(i.e.  if  the  characters are not part of the ISO 8859-1 character set.)  If arg has
            fewer than count bytes, then additional zero bytes are used to pad out the field.  If
            arg  is  longer  than the specified length, the extra characters will be ignored.  If
            count is *, then all of the bytes in arg will be formatted.   If  count  is  omitted,
            then one character will be formatted.  For example,
                   binary format a7a*a alpha bravo charlie
            will return a string equivalent to alpha\000\000bravoc,
                   binary format a* [encoding convertto utf-8 \u20ac]
            will return a string equivalent to \342\202\254 (which is the UTF-8 byte sequence for
            a Euro-currency character) and
                   binary format a* [encoding convertto iso8859-15 \u20ac]
            will return a string equivalent to \244 (which is the ISO 8859-15 byte sequence for a
            Euro-currency character). Contrast these last two with:
                   binary format a* \u20ac
            which  returns a string equivalent to \254 (i.e. \xac) by truncating the high-bits of
            the character, and which is probably not what is desired.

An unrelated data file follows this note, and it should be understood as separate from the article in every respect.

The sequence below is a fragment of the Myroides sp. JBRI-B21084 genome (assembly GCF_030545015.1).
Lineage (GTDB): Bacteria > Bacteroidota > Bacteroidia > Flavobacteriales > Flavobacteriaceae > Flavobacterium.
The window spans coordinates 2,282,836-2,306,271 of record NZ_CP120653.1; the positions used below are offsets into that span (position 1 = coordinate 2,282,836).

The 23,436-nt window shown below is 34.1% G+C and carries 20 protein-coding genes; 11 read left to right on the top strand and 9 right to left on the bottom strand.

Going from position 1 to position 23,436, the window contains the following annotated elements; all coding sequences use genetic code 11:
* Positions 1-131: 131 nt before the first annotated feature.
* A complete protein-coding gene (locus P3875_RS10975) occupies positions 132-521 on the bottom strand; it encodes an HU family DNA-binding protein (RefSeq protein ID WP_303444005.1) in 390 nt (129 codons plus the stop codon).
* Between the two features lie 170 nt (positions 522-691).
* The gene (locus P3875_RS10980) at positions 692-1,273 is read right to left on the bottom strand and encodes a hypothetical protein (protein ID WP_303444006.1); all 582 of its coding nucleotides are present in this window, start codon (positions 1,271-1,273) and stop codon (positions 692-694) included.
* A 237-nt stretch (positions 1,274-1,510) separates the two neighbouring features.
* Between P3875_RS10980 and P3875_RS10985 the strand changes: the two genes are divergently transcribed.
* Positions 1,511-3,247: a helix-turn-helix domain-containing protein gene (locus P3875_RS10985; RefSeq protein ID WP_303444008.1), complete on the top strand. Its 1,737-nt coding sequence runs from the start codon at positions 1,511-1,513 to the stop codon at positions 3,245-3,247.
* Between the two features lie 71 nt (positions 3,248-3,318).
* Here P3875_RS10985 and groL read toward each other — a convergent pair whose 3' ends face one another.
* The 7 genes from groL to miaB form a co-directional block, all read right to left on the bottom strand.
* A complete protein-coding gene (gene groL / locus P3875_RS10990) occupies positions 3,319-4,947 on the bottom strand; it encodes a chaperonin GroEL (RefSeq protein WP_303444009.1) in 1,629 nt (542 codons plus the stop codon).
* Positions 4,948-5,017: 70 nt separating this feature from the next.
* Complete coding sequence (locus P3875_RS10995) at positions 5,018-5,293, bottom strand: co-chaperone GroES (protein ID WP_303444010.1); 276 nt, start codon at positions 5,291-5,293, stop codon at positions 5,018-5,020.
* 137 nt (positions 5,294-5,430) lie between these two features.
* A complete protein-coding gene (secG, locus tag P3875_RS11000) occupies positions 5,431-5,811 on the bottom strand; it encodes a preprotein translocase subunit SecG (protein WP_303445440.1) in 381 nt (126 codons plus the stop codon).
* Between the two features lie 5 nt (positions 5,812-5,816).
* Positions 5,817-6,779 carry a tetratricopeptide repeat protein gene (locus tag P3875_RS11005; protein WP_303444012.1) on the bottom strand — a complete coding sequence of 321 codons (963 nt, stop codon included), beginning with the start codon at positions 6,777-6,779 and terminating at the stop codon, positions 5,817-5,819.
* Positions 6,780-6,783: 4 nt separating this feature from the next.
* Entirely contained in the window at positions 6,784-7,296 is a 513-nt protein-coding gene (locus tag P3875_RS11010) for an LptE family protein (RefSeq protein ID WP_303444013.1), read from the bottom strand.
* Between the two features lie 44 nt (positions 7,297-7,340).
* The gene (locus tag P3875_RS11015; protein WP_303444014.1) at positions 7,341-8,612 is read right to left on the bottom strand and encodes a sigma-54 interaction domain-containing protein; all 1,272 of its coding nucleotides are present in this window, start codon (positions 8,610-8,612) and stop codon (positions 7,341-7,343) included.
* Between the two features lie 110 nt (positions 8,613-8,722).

A    This form is the same as a except that spaces are used for padding instead of  nulls.
            For example,
                   binary format A6A*A alpha bravo charlie
            will return alpha bravoc.

       b    Stores  a  string of count binary digits in low-to-high order within each byte in the
            output string.  Arg must contain a sequence of 1 and  0  characters.   The  resulting
            bytes are emitted in first to last order with the bits being formatted in low-to-high
            order within each byte.  If arg has fewer than count digits, then zeros will be  used
            for  the  remaining  bits.   If arg has more than the specified number of digits, the
            extra digits will be ignored.  If count is *, then all of the digits in arg  will  be
            formatted.   If count is omitted, then one digit will be formatted.  If the number of
            bits formatted does not end at a byte boundary, the remaining bits of the  last  byte
            will be zeros.  For example,
                   binary format b5b* 11100 111000011010
            will return a string equivalent to \x07\x87\x05.

       B    This  form  is  the  same  as  b except that the bits are stored in high-to-low order
            within each byte.  For example,
                   binary format B5B* 11100 111000011010
            will return a string equivalent to \xe0\xe1\xa0.

       H    Stores a string of count hexadecimal digits in high-to-low within each  byte  in  the
            output   string.    Arg   must   contain   a   sequence  of  characters  in  the  set
            “0123456789abcdefABCDEF”.  The resulting bytes are emitted in  first  to  last  order
            with  the  hex  digits being formatted in high-to-low order within each byte.  If arg
            has fewer than count digits, then zeros will be used for the  remaining  digits.   If
            arg  has  more than the specified number of digits, the extra digits will be ignored.